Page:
Senior Editor: France Bélanger

Virginia Tech

Term: July 1, 2021 – June 30, 2024

Research Background and Interests:

Broadly speaking my research focuses on digital interactions between individuals, businesses, and governments and the related information security and privacy issues.

I am comfortable with multiple paradigms, and have conducted behavioral, conceptual and design science studies. I started my career as an empiricist but have become more and more involved in theory development.

I am particularly interested in complex problems that often span levels of analyses or disciplines, but that remain core to the information systems field.

My current research interests include:

  • Studies of actual behaviors in information privacy and security.
  • The role of actual knowledge in promoting information protection behaviors.
  • The use and consequences of shared technologies in families.
  • Multilevel studies of information privacy and security, with various social units.
  • Governance of cybersecurity.


I have interests in a broad set of qualitative research methods and approaches and quantitative methods. I can navigate between constructivist and positivist perspectives relatively well and have also been involved in some action research and discussions on the advancement of methodologies in IS research.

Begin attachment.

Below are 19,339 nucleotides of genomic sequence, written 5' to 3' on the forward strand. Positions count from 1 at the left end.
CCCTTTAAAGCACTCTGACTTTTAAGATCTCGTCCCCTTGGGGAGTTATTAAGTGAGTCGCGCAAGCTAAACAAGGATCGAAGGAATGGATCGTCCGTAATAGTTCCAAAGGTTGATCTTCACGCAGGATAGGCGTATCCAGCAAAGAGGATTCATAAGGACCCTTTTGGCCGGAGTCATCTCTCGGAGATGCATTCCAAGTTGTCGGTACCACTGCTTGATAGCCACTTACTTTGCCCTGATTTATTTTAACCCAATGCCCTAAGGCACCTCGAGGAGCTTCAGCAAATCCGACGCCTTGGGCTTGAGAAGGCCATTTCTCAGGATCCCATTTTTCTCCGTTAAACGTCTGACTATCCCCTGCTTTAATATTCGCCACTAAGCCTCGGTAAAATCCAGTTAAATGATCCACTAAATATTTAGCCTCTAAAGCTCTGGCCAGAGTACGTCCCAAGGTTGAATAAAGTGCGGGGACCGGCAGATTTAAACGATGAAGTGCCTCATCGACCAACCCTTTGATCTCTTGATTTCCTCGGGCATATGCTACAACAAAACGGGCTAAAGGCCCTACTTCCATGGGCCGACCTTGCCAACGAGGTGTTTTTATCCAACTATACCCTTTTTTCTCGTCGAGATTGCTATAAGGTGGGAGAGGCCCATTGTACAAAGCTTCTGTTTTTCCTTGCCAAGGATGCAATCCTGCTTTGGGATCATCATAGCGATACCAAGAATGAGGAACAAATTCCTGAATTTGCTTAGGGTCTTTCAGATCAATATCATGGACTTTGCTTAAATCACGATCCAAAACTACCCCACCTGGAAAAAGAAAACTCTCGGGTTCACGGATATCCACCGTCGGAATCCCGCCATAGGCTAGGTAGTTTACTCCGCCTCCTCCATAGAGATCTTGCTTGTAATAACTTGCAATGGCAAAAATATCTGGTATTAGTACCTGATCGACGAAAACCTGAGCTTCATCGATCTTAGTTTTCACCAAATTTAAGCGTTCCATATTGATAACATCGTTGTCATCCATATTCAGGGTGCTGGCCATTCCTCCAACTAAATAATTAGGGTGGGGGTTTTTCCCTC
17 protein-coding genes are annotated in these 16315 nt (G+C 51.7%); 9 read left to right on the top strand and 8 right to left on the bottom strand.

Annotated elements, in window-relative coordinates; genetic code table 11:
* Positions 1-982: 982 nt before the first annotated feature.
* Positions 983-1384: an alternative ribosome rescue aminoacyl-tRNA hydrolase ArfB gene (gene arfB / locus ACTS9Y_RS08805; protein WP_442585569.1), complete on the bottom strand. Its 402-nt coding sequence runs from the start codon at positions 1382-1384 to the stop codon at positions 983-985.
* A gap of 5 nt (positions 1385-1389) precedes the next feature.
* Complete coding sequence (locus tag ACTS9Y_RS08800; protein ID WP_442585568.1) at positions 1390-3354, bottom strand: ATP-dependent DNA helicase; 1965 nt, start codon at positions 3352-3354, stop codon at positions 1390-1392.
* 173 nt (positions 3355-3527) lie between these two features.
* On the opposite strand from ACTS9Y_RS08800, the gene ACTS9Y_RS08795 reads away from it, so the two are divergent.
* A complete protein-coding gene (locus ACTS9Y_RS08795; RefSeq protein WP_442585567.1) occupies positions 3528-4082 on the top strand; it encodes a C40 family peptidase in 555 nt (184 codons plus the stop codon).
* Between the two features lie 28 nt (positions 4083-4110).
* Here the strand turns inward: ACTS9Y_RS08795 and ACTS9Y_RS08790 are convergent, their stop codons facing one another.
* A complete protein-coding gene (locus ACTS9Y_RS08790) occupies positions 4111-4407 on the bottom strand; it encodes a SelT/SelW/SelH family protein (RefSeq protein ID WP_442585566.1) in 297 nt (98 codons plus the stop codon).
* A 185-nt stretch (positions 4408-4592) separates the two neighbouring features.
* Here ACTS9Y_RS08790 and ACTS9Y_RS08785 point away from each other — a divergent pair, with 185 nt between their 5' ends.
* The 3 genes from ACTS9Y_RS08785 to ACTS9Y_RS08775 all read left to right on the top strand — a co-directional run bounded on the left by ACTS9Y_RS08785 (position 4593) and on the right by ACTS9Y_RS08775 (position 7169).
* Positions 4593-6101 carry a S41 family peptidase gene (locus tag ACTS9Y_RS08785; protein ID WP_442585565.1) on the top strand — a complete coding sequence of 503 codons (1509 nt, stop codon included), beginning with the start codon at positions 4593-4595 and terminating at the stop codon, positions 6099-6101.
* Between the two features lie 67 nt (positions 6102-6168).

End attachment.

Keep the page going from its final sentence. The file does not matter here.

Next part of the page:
There are some methodologies and approaches I am less familiar with, including simulations, game theory, and advanced data mining.

Review Style and Preferences:

I look for papers offering clear contributions to the field. I am less favorably inclined towards papers that provide marginal contributions (e.g., adding a variable to a well-tested theory, replicating a well-tested theory with a minor change of context).

I prefer well-written papers that have been thoroughly edited. Reviewers provide a great service to the field and their time is precious. They should be able to focus on the concepts presented instead of trying to decipher what the authors intend to say.

I welcome papers that push the boundaries of our discipline by requiring some re-thinking of established concepts and paradigms, or papers that have the potential to inform other disciplines by examining complex phenomena through an IS lens.